5 facts about cold sores

For people with a busy social calendar, cold sores can be embarrassing. But what’s more serious than your embarrassment is ensuring you don’t infect others.

Cold sores are caused by a strain of the herpes virus

Cold sores are caused by the HSV type-1 herpes simplex virus (HSV-1). The related HSV type-2 virus causes genital herpes. 

Once you have contracted the virus, it remains in your body for the rest of your life. However, in most people, it remains dormant and never—or only rarely—causes cold sores. But in a small number of affected individuals, the virus can flare up on a regular basis.

Cold sores can be brought on by a variety of factors

Factors that can trigger a cold sore outbreak: 

  • Fever
  • UV rays (natural and artificial)
  • Chapped or injured lips 
  • Fatigue
  • Stress
  • Infection (e.g., cold or flu)
  • Menstruation

While many of these factors can be hard to avoid, daily use of a moisturizing lip balm that contains sunscreen is a simple way to protect your lips. 

Cold sores are contagious even before they appear

The HSV-1 virus tends to send a number of signals when it is activated, including a tingling or burning sensation, or itchiness at the site where the cold sore will emerge. The person is contagious from that moment, and remains contagious until the cold sore is fully healed.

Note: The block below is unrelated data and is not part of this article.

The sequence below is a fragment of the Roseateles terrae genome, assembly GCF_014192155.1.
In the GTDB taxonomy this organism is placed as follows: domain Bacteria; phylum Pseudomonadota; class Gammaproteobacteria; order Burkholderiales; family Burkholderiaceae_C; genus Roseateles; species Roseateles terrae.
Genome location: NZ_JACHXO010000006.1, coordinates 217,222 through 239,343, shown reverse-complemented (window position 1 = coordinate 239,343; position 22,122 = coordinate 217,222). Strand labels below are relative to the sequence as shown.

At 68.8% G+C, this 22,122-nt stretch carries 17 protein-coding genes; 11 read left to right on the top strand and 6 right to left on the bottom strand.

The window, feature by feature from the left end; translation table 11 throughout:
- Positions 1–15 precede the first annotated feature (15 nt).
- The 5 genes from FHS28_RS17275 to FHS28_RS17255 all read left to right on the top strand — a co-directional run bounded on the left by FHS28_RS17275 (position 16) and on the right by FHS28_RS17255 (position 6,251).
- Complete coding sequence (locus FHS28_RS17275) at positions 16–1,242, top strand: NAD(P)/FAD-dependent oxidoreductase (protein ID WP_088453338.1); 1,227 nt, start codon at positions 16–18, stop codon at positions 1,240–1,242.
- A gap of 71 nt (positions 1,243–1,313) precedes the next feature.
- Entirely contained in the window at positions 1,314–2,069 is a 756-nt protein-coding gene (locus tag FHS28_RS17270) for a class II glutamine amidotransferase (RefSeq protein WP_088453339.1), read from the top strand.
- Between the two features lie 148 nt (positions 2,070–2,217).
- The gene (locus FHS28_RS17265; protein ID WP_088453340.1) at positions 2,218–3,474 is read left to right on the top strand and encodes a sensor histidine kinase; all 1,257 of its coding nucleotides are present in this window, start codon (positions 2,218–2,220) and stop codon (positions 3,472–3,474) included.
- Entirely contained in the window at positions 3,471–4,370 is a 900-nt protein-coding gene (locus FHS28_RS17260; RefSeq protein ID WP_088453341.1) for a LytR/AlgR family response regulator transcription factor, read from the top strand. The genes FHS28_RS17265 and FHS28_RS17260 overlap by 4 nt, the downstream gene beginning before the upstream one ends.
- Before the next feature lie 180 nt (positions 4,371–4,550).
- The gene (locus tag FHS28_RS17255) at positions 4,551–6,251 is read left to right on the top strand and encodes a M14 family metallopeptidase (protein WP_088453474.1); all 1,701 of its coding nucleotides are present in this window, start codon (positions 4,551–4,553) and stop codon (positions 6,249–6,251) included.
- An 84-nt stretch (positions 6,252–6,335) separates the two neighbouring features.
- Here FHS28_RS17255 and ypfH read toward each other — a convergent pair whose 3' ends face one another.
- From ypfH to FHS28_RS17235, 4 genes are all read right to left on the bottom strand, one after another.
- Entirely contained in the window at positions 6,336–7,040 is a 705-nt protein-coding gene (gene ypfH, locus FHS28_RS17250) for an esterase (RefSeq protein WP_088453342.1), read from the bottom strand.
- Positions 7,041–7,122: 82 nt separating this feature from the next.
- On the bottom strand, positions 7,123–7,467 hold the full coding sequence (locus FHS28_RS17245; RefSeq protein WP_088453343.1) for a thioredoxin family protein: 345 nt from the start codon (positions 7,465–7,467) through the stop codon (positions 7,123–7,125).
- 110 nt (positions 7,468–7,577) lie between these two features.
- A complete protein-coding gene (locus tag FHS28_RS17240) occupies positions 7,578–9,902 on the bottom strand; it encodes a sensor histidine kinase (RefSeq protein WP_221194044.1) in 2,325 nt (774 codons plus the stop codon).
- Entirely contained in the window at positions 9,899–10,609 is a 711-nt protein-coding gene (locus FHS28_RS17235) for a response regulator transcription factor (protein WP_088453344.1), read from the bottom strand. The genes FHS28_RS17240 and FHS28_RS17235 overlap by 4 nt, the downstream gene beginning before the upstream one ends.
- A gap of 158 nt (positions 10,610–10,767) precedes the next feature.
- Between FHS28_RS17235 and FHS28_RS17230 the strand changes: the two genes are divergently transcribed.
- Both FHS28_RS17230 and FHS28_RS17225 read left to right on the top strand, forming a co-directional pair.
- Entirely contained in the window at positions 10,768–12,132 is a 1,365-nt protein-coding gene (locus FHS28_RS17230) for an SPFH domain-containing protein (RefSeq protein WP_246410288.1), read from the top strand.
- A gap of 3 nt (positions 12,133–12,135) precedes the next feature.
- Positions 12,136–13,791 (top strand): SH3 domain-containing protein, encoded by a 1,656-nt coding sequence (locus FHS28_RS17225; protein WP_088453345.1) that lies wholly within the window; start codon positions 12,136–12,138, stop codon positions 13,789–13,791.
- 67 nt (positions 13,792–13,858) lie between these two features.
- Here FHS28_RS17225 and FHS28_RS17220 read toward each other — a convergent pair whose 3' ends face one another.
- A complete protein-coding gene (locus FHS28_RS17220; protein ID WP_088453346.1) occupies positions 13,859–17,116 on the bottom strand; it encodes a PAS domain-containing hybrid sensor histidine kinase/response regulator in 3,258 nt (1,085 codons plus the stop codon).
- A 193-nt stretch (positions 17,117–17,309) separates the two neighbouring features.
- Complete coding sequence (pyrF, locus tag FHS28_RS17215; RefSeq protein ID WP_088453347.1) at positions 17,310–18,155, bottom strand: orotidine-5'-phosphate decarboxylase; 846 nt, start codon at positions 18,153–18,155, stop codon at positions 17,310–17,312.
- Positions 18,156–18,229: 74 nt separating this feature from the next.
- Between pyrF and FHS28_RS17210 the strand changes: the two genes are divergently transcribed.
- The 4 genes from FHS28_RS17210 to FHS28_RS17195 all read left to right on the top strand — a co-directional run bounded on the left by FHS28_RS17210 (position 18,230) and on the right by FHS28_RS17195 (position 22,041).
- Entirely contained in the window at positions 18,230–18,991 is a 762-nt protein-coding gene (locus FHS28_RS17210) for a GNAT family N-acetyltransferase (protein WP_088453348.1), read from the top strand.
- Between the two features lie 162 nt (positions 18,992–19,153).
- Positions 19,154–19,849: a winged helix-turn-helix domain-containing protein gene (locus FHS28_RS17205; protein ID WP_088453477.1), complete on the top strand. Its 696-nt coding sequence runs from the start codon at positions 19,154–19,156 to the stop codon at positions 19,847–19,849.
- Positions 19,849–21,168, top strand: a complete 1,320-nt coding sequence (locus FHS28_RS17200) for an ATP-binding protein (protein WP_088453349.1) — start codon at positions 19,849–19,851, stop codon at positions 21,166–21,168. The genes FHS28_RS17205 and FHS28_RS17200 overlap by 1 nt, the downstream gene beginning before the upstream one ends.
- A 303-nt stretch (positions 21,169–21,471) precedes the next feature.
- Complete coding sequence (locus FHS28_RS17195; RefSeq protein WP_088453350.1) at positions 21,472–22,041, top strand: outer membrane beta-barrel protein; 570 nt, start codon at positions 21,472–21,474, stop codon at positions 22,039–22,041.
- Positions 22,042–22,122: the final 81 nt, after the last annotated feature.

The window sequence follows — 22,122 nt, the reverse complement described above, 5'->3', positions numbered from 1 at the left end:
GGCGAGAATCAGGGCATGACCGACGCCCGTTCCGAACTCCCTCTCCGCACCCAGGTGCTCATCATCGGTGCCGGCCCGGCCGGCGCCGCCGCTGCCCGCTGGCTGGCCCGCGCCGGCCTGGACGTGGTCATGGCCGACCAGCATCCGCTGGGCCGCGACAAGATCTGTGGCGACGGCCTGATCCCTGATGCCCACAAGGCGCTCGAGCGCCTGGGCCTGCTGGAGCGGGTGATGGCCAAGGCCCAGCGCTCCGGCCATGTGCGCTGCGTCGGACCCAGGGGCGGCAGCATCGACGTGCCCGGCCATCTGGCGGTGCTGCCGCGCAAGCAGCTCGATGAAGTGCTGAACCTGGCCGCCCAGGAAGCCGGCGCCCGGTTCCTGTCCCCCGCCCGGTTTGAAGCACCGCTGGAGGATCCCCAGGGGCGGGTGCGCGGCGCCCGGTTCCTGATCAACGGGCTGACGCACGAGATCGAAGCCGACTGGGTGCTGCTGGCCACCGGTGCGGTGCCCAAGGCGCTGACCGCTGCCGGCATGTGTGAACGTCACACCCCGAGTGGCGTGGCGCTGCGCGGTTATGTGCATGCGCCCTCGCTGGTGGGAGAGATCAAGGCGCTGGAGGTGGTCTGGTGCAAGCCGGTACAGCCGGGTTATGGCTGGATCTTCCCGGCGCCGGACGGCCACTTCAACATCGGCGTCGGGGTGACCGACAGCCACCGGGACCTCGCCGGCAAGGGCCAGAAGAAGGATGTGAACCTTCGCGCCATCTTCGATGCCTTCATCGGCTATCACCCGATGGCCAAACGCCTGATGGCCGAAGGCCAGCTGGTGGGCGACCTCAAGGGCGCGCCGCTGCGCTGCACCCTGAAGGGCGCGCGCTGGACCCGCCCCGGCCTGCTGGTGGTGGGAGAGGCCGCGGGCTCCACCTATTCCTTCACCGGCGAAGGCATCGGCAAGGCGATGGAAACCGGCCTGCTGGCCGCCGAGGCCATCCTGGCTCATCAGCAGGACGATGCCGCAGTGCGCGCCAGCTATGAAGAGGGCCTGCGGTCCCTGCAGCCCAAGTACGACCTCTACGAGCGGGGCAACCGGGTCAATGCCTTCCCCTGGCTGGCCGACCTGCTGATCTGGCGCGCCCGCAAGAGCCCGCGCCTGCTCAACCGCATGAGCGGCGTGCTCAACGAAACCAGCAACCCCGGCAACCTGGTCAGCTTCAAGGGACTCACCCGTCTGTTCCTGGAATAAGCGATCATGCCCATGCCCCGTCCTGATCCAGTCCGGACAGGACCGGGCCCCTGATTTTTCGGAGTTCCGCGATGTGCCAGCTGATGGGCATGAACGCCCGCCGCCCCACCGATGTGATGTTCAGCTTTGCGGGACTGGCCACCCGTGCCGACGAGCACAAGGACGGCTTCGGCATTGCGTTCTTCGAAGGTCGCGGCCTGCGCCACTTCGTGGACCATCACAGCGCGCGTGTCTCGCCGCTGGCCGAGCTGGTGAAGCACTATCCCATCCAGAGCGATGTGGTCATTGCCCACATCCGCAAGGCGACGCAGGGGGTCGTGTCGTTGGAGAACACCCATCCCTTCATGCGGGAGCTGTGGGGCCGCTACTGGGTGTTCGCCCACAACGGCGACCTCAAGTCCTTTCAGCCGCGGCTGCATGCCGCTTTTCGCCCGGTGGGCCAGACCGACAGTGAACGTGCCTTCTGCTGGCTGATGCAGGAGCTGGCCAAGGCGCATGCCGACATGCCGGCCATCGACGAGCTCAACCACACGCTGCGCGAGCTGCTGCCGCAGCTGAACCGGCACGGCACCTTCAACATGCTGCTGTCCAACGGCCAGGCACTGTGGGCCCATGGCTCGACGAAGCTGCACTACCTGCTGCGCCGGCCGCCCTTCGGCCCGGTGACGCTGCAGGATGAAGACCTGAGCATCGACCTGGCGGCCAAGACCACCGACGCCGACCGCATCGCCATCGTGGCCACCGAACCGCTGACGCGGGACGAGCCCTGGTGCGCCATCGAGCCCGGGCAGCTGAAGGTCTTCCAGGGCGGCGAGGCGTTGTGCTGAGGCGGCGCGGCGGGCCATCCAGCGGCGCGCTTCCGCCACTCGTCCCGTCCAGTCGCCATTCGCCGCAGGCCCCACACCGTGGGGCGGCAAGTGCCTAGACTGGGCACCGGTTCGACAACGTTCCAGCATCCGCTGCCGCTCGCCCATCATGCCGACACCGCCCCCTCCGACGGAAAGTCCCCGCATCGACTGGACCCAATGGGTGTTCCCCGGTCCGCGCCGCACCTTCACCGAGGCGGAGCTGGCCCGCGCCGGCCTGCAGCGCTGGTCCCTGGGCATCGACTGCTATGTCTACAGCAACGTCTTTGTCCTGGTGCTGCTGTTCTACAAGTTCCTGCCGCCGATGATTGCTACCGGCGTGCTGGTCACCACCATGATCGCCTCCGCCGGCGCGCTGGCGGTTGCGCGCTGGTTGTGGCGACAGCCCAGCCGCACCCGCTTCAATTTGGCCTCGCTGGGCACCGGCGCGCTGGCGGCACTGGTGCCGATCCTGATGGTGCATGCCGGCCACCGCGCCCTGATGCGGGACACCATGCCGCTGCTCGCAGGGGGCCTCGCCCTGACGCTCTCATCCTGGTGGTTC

Preventing transmission

Certain measures are key to reducing the risk of transmitting the virus to others: 

  • Avoid touching cold sores and, especially, avoid popping them, as the liquid they contain is highly contagious. 
  • Wash your hands frequently, especially if you have touched your cold sore. 
  • Avoid direct and indirect contact with others, i.e., no kissing on the mouth or cheeks, and no sharing of personal effects (utensils, drinking glasses, toothbrushes, etc.). 
  • Avoid oral-genital sex.

Your pharmacist can help!

If your doctor has prescribed you an antiviral cold sore treatment in the past, but the prescription is not renewable, your pharmacist can prescribe you the same treatment, provided you meet certain criteria. This can be a convenient way to avoid long waits at a walk-in clinic! Otherwise, he or she can recommend an over-the-counter treatment to meet your needs. Ask your pharmacist!

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